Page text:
And here is the current sock in progress from Sock Madness.  Safe Harbor is its name, designed by the gifted Amy Rapp.  It has a most ingenous way of dropping rows of stitches and then gathering them up to make a bee or butterfly.  Lovely.  Out of the competition by this time (the Scandinavians, as usual, are showing Grand Prix speed) but enjoying knitting along nonetheless.

We have been down to Brow Head on the Crookhaven peninsula in West Cork.  They filmed some scenes for the newest Star Wars out on the end of Brow Head, and it was off limits for a while (with all the locals being sworn to secrecy) which was very annoying if it is one of your go-to places for serenity and recovery of resilience) but they are all gone now and it is back to its wild natural state.

The waves were crashing on the rocks at Galley Cove,

but the dogs had a wonderful time.

The state of the car afterwards was another matter.  'My cameras!' shrieked DH in despair.  I keep telling him to use a big rucksack to protect them from sand and seaweed but he likes to have them ready to hand to snatch up when a moment offers itself.

And so, it is May Eve.  Make sure you go outside tonight, even if not to the woods to gather great boughs of mayblossom as your ancestors did.  Look to the skies and the stars, and, if you are near open land, to the ground to see if the old roads are becoming slowly, glimmeringly, visible.  It's up to you if you follow them or not:  just be prepared to accept what happens.

And tomorrow is May Day!  Up on the Kerry border they will be bringing their farm animals to the ancient fort to drink at the well, as they have done for millennia.  Back at your own home, don't forget to wash your face in the dew, say good morning to the first bird you hear singing, and celebrate Beltane, the coming of summer.

Sunday, February 18, 2018

In Which The Spring Takes Its Time But Another Desperate Paw Reaches Out

It seems to have been grey and wet since November, and no end in sight.  Oh the daffodils are pushing up bravely all right, and some of them are even showing faint traces of yellow, but they would be better off staying below ground for a while yet.

Christmas was a frantic rush as usual, with gifts to be finished and posted off.  A very young gentleman was to receive a warm new jacket, with cosy pockets  -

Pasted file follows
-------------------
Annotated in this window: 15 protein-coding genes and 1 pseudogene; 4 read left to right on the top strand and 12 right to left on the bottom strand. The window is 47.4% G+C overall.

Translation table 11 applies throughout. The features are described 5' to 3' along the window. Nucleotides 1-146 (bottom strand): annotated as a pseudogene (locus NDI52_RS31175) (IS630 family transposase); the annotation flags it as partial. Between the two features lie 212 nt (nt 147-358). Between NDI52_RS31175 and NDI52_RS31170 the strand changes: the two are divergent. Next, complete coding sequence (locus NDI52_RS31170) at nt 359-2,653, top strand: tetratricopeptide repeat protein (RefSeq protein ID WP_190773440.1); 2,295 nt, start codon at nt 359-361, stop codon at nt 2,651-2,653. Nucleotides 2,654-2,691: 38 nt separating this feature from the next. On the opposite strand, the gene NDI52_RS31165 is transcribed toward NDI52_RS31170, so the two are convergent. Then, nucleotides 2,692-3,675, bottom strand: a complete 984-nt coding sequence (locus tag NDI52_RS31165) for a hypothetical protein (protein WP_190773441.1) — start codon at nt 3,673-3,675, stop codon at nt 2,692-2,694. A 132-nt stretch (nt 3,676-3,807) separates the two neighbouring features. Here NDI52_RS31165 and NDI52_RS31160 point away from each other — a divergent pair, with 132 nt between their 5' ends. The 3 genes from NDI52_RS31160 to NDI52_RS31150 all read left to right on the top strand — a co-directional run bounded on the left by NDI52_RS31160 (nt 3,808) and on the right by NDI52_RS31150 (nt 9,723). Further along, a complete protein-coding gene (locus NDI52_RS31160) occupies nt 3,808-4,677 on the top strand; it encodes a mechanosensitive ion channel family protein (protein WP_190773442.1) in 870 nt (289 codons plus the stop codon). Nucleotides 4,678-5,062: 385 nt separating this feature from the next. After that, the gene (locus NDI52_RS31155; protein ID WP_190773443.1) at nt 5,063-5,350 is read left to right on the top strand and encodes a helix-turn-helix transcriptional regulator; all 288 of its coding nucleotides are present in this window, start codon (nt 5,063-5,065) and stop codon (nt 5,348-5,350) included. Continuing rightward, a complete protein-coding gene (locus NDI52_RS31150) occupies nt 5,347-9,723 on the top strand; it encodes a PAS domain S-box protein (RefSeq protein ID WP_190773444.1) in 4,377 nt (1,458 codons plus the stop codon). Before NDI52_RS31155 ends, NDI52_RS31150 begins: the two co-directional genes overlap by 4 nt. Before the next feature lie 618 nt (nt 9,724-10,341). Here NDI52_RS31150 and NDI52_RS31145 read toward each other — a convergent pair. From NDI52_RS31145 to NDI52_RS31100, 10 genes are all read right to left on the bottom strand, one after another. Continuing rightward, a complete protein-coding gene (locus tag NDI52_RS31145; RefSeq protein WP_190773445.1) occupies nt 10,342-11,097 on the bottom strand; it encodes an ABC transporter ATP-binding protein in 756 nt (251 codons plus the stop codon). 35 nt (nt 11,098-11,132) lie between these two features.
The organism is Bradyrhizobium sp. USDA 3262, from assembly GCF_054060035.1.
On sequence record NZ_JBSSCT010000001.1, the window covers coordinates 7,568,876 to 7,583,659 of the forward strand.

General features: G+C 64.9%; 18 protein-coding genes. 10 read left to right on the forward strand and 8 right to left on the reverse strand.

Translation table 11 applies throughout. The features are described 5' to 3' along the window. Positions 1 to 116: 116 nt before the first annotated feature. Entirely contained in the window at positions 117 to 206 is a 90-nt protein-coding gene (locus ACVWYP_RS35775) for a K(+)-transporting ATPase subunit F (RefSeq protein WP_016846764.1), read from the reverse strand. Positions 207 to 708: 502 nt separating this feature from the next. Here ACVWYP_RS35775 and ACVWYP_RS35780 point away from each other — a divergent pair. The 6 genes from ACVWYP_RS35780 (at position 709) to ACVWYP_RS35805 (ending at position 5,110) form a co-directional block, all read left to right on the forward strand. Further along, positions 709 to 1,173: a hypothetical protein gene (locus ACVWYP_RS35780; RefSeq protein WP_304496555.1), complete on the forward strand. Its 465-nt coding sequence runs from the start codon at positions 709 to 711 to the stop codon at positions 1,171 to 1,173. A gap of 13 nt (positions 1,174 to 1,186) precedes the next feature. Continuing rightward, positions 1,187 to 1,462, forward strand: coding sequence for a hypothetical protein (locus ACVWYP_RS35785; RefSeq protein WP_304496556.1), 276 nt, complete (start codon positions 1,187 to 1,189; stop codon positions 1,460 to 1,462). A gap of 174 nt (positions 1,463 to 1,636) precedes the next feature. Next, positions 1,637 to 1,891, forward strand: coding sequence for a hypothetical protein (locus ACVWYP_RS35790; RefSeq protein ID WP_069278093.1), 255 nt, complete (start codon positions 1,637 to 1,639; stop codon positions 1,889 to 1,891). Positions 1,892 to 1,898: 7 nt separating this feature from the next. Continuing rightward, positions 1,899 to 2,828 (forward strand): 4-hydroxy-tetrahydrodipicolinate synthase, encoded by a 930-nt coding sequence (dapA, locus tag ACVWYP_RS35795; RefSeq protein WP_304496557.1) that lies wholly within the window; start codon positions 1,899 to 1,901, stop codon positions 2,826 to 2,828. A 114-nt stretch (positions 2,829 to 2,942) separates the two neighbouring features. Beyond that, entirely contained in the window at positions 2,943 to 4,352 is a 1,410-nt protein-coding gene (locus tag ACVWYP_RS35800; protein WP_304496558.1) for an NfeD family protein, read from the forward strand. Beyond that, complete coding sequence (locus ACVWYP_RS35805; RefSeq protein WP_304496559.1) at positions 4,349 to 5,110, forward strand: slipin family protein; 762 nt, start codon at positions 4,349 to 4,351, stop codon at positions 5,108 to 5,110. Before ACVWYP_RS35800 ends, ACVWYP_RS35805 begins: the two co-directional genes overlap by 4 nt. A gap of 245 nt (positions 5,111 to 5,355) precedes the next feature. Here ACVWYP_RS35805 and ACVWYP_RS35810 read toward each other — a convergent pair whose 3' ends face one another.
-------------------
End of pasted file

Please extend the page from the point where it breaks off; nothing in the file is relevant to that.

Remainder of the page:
but at the last moment it was felt that this wasn't much of a joy-giver to unwrap under the tree, so Barnabas the Bat was created and went off in the same package.

He was great fun to make from a clever design by Shauna Jared.  The construction of the wings was particularly nifty.  Thanks Shauna!  One gathers that Barnabas now sleeps with his young owner, along with an assortment of other animals.

Ah yes, animals.  You will recall that a beautiful little kitten came to stay recently, having been brought back from almost-dead by a cat-whisperer friend.  She is blooming and full of energy, causing mayhem everywhere.  The two old tom cats have virtually left home until she reaches the age of reason (whenever that may be) and the dogs avoid her as much as possible.  Only Marigold, being nearer in age, administers clouts to the furry head from time to time, 'to put manners on her' as she expresses it.

But, but, BUT:  there is no other explanation for it, there must be a ten foot sign outside our gate, visible only to the travelling feline.  I was called urgently down to the living room a couple of weeks ago where DH had just seen double.  Our black tom, Polliwog struck motionless on one side of the deck outside, and on the other, what looked like his doppelganger.  On closer scrutiny however, it became obvious that this was a female, and one moreover in very bad shape.

Door was opened.  Expected strange cat to flee, but it staggered to my feet and tried to rub its head against me.  Raised huge round eyes in a little round face and pleaded.  Food was supplied instantly, and bolted down.  Clean water was provided and drunk gratefully.

What next?  Let it sit there for a while.  Check it on security cameras every few minutes.  After a while it wandered off.  Oh well, another recipient for the Maeldun Bequest (you will have to check back a few years on the blog, but when a much-loved stray whom we christened Maeldun died, he left strict instructions that there must always be food and a warm blanket in the porch for any stray that might happen by.  An instruction we have followed faithfully.)